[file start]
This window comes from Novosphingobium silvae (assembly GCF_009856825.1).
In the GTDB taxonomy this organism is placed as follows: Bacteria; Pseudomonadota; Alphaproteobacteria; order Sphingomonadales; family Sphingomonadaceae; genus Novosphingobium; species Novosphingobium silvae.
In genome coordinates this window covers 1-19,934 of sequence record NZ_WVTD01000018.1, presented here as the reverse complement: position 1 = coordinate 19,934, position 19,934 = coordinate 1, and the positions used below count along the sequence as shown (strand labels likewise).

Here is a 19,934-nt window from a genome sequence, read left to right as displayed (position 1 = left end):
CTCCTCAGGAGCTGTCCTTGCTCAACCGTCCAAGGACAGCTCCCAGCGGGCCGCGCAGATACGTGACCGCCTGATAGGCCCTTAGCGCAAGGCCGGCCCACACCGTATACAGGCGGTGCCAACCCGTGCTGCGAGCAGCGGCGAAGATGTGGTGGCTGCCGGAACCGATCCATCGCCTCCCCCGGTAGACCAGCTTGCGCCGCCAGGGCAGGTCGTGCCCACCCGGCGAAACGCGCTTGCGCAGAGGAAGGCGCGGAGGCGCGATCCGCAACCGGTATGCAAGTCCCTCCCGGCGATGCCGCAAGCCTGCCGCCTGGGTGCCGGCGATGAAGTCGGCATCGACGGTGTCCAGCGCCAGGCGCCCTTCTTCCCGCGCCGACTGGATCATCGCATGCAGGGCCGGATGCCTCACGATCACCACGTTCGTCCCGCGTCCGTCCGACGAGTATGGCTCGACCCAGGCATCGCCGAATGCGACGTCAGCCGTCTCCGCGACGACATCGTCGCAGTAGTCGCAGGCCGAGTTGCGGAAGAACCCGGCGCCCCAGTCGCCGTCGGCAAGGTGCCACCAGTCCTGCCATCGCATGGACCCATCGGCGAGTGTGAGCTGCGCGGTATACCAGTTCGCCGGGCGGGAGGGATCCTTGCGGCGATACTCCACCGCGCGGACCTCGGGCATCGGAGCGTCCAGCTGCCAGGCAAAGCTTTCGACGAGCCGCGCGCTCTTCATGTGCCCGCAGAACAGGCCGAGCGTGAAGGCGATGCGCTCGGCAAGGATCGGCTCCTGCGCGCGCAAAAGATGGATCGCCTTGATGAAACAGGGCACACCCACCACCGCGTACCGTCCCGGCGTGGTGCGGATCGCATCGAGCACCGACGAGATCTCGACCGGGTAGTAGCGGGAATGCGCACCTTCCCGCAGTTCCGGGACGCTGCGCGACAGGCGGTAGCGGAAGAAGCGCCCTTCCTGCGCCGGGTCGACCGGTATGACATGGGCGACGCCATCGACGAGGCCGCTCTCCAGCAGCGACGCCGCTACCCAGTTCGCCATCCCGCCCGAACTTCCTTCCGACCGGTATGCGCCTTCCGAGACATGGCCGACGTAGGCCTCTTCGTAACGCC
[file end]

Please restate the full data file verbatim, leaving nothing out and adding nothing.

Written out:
This window comes from Novosphingobium silvae (assembly GCF_009856825.1).
In the GTDB taxonomy this organism is placed as follows: Bacteria; Pseudomonadota; Alphaproteobacteria; order Sphingomonadales; family Sphingomonadaceae; genus Novosphingobium; species Novosphingobium silvae.
In genome coordinates this window covers 1-19,934 of sequence record NZ_WVTD01000018.1, presented here as the reverse complement: position 1 = coordinate 19,934, position 19,934 = coordinate 1, and the positions used below count along the sequence as shown (strand labels likewise).

Here is a 19,934-nt window from a genome sequence, read left to right as displayed (position 1 = left end):
CTCCTCAGGAGCTGTCCTTGCTCAACCGTCCAAGGACAGCTCCCAGCGGGCCGCGCAGATACGTGACCGCCTGATAGGCCCTTAGCGCAAGGCCGGCCCACACCGTATACAGGCGGTGCCAACCCGTGCTGCGAGCAGCGGCGAAGATGTGGTGGCTGCCGGAACCGATCCATCGCCTCCCCCGGTAGACCAGCTTGCGCCGCCAGGGCAGGTCGTGCCCACCCGGCGAAACGCGCTTGCGCAGAGGAAGGCGCGGAGGCGCGATCCGCAACCGGTATGCAAGTCCCTCCCGGCGATGCCGCAAGCCTGCCGCCTGGGTGCCGGCGATGAAGTCGGCATCGACGGTGTCCAGCGCCAGGCGCCCTTCTTCCCGCGCCGACTGGATCATCGCATGCAGGGCCGGATGCCTCACGATCACCACGTTCGTCCCGCGTCCGTCCGACGAGTATGGCTCGACCCAGGCATCGCCGAATGCGACGTCAGCCGTCTCCGCGACGACATCGTCGCAGTAGTCGCAGGCCGAGTTGCGGAAGAACCCGGCGCCCCAGTCGCCGTCGGCAAGGTGCCACCAGTCCTGCCATCGCATGGACCCATCGGCGAGTGTGAGCTGCGCGGTATACCAGTTCGCCGGGCGGGAGGGATCCTTGCGGCGATACTCCACCGCGCGGACCTCGGGCATCGGAGCGTCCAGCTGCCAGGCAAAGCTTTCGACGAGCCGCGCGCTCTTCATGTGCCCGCAGAACAGGCCGAGCGTGAAGGCGATGCGCTCGGCAAGGATCGGCTCCTGCGCGCGCAAAAGATGGATCGCCTTGATGAAACAGGGCACACCCACCACCGCGTACCGTCCCGGCGTGGTGCGGATCGCATCGAGCACCGACGAGATCTCGACCGGGTAGTAGCGGGAATGCGCACCTTCCCGCAGTTCCGGGACGCTGCGCGACAGGCGGTAGCGGAAGAAGCGCCCTTCCTGCGCCGGGTCGACCGGTATGACATGGGCGACGCCATCGACGAGGCCGCTCTCCAGCAGCGACGCCGCTACCCAGTTCGCCATCCCGCCCGAACTTCCTTCCGACCGGTATGCGCCTTCCGAGACATGGCCGACGTAGGCCTCTTCGTAACGCC